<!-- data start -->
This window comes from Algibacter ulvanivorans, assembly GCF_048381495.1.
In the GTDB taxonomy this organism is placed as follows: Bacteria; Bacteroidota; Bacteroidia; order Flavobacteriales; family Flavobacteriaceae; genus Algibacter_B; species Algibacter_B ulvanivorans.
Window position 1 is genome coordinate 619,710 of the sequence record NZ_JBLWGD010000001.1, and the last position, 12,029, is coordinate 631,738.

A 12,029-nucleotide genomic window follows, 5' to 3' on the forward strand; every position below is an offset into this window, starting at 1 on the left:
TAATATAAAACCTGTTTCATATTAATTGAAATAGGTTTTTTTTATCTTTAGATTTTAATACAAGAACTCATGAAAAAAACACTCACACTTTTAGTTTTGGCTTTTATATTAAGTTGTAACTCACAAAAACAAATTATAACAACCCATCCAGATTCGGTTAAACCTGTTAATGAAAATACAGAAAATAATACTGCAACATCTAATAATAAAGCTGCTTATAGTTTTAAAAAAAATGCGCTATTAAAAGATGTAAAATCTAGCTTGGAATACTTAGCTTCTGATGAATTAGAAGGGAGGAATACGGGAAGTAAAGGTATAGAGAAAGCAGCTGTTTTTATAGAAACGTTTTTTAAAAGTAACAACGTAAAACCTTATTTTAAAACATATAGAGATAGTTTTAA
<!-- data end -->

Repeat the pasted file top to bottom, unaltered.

This window comes from Algibacter ulvanivorans, assembly GCF_048381495.1.
In the GTDB taxonomy this organism is placed as follows: Bacteria; Bacteroidota; Bacteroidia; order Flavobacteriales; family Flavobacteriaceae; genus Algibacter_B; species Algibacter_B ulvanivorans.
Window position 1 is genome coordinate 619,710 of the sequence record NZ_JBLWGD010000001.1, and the last position, 12,029, is coordinate 631,738.

A 12,029-nucleotide genomic window follows, 5' to 3' on the forward strand; every position below is an offset into this window, starting at 1 on the left:
TAATATAAAACCTGTTTCATATTAATTGAAATAGGTTTTTTTTATCTTTAGATTTTAATACAAGAACTCATGAAAAAAACACTCACACTTTTAGTTTTGGCTTTTATATTAAGTTGTAACTCACAAAAACAAATTATAACAACCCATCCAGATTCGGTTAAACCTGTTAATGAAAATACAGAAAATAATACTGCAACATCTAATAATAAAGCTGCTTATAGTTTTAAAAAAAATGCGCTATTAAAAGATGTAAAATCTAGCTTGGAATACTTAGCTTCTGATGAATTAGAAGGGAGGAATACGGGAAGTAAAGGTATAGAGAAAGCAGCTGTTTTTATAGAAACGTTTTTTAAAAGTAACAACGTAAAACCTTATTTTAAAACATATAGAGATAGTTTTAA